With a drumbeat of 50th anniversaries, Beatlemania breaks loose all over again.
It was just a wall, a backdrop on a stage. It stood behind the performers on the Ed Sullivan Show in 1964, and after it outlived its usefulness, it was destined for the trash heap. Then the carpenter who was going to throw it away noticed that four mop-haired members of a rock ’n’ roll band from Liverpool had signed it. He saved that section of the wall, gave it to a fan, and now that scrap of plywood and plastic has become a collectible item worth six figures.
You have seen the wall, if you have seen clips of the historic Beatles performance on the Sullivan show on February 9, 1964. That moment launched John Lennon, Paul McCartney, George Harrison, and Ringo Starr into a stratosphere from which they have never descended. And decades later, collectibles from the Fab Four continue to soar too. “Everyone argues about who was the best band—the Beatles, the Stones, or the Beach Boys,” says Paul Fraser, founder of Paul Fraser Collectibles. “But there’s no doubt about the most collectible band.”
Particularly now. Beatles memorabilia is creating more buzz than at any time since the early 1980s, partly because enthusiasts are in the grip of a series of 50th anniversaries. Each year from 2014 until 2020—which will mark 50 years since the band’s breakup—will bring a significant Beatles milestone, including album releases such as Help! (1965), Revolver (1966), Sgt. Pepper’s Lonely Hearts Club Band (1967), the White Album (1968), and Abbey Road (1969). “We’re sort of reliving their career now, 50 years later; all these anniversaries will fall in chronological order, bang bang bang,” says Russ Lease, a longtime collector who teamed with three others to open Fab Four Exhibits, a traveling museum of Beatles memorabilia.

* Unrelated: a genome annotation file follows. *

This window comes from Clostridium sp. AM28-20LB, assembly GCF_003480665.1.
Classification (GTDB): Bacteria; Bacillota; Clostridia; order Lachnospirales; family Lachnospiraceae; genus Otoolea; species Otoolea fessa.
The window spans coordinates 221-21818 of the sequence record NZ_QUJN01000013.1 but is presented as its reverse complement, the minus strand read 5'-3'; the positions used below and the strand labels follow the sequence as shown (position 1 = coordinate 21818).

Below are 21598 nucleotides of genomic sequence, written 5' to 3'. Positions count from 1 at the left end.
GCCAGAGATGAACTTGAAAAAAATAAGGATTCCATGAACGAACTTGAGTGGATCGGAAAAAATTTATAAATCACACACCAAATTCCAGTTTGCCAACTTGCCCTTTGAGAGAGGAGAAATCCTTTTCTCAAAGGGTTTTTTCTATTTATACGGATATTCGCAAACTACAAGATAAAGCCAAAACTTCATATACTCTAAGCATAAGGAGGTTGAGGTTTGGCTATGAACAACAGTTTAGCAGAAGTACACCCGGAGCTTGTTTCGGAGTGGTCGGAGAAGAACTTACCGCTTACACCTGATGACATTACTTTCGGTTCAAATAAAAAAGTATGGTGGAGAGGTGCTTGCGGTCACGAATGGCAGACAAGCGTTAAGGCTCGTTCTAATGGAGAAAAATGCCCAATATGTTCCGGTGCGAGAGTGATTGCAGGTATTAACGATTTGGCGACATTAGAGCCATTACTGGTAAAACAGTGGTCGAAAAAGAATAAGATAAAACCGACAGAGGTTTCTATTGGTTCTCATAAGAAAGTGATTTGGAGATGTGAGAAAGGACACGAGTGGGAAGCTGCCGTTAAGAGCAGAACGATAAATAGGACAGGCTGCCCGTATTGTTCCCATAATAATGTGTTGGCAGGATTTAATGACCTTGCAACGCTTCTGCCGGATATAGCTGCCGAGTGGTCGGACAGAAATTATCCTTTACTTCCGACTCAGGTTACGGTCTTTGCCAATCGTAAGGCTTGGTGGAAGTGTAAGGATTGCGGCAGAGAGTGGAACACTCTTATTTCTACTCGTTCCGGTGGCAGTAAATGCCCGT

“The Beatles are hotter than ever—that’s the power of anniversaries for you,” says Fraser, who has offices in the United Kingdom, the United States, and the Channel Islands. “Yet if there’s one sector that doesn’t require a helping hand from an anniversary, it’s Beatles memorabilia. They are an evergreen investment.”
Garry Shrum has been in the Beatles business since 1976, when he opened a record store called Blue Meanie Records—a reference from the Beatles movie Yellow Submarine. Now he is the consignment director for entertainment and music memorabilia at Heritage Auctions. In December, Heritage conducted a Beatles auction with more than 200 items, including a signed copy of With the Beatles for $19,375, and three Reslo microphones for $28,125, which came from the Cavern Club, the venue in Liverpool that helped launch the band’s career in the early 1960s. Of the current incarnation of Beatlemania, Shrum says, “I’m blown away—it’s the quality of stuff that’s coming to market now, a lot of one-of-a-kind items. Some people have been saving them for the 50th anniversary, thinking they’ll get more money because of this. They’re probably right.”
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